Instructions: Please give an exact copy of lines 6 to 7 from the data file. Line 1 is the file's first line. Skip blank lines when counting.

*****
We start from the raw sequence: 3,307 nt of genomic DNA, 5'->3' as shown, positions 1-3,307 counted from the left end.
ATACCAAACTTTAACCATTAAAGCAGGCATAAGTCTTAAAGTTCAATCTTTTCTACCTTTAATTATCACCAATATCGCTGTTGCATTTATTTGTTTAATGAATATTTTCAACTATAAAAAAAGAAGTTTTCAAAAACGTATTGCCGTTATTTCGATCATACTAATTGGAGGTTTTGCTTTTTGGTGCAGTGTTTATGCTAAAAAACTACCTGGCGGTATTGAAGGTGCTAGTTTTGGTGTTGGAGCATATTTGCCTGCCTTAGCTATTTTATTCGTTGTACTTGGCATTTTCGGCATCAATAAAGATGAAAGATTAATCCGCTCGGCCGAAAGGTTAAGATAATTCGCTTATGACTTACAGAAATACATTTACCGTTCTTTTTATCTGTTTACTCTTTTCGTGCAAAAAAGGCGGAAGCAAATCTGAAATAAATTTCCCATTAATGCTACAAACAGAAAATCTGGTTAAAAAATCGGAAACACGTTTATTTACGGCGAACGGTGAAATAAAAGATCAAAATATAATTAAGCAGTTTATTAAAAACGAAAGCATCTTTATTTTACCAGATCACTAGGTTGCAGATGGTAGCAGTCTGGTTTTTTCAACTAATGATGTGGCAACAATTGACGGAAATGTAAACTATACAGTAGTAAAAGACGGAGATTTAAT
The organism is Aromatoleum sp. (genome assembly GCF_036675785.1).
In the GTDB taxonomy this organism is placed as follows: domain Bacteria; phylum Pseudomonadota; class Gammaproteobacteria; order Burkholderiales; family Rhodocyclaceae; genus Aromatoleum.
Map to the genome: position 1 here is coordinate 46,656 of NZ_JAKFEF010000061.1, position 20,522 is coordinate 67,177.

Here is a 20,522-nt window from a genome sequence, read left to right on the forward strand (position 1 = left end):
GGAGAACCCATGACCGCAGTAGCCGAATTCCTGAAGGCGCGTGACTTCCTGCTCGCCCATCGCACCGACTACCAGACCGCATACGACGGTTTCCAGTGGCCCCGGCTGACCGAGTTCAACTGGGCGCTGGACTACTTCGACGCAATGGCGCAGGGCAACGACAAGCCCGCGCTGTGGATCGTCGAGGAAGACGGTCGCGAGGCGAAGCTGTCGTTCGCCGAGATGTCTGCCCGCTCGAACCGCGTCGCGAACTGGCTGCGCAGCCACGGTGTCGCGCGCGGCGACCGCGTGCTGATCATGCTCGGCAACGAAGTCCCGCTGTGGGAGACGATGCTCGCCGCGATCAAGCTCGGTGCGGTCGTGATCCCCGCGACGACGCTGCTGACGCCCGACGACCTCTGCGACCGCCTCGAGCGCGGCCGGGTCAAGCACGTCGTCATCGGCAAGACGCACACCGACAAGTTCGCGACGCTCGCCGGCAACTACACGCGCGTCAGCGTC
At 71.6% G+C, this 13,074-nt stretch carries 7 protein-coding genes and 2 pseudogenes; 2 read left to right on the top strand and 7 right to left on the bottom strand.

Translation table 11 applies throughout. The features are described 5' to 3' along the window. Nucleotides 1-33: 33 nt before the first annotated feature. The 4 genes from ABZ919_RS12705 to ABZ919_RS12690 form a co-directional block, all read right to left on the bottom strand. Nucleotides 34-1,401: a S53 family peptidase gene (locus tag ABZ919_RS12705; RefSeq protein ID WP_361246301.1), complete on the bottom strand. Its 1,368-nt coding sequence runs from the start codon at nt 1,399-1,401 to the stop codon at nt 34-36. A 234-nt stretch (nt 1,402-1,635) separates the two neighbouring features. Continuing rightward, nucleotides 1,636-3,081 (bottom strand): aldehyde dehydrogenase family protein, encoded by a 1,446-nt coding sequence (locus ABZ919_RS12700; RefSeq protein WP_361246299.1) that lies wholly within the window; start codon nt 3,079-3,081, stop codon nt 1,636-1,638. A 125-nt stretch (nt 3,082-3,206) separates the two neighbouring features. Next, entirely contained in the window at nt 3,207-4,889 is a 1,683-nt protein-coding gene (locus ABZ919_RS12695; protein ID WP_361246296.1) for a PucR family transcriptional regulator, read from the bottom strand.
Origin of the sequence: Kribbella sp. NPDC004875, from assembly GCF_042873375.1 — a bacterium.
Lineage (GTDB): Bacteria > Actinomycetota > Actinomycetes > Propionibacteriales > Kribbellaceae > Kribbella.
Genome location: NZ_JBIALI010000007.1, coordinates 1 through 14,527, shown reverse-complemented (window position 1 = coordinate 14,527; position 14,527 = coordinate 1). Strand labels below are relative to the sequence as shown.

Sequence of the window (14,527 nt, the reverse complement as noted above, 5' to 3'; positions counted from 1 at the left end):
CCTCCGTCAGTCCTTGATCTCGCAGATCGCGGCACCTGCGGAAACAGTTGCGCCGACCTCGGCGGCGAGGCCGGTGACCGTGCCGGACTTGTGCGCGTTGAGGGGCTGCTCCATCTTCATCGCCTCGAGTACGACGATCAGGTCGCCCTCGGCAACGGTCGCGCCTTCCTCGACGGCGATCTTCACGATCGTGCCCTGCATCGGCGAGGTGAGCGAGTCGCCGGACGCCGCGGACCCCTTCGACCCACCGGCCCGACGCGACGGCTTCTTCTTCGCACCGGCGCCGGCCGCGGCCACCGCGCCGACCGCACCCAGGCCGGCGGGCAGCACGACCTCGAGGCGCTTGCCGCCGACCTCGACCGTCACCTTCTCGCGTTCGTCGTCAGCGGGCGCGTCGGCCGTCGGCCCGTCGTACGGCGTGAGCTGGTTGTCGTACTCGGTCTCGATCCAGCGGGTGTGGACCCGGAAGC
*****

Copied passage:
Here is a 20,522-nt window from a genome sequence, read left to right on the forward strand (position 1 = left end):
GGAGAACCCATGACCGCAGTAGCCGAATTCCTGAAGGCGCGTGACTTCCTGCTCGCCCATCGCACCGACTACCAGACCGCATACGACGGTTTCCAGTGGCCCCGGCTGACCGAGTTCAACTGGGCGCTGGACTACTTCGACGCAATGGCGCAGGGCAACGACAAGCCCGCGCTGTGGATCGTCGAGGAAGACGGTCGCGAGGCGAAGCTGTCGTTCGCCGAGATGTCTGCCCGCTCGAACCGCGTCGCGAACTGGCTGCGCAGCCACGGTGTCGCGCGCGGCGACCGCGTGCTGATCATGCTCGGCAACGAAGTCCCGCTGTGGGAGACGATGCTCGCCGCGATCAAGCTCGGTGCGGTCGTGATCCCCGCGACGACGCTGCTGACGCCCGACGACCTCTGCGACCGCCTCGAGCGCGGCCGGGTCAAGCACGTCGTCATCGGCAAGACGCACACCGACAAGTTCGCGACGCTCGCCGGCAACTACACGCGCGTCAGCGTC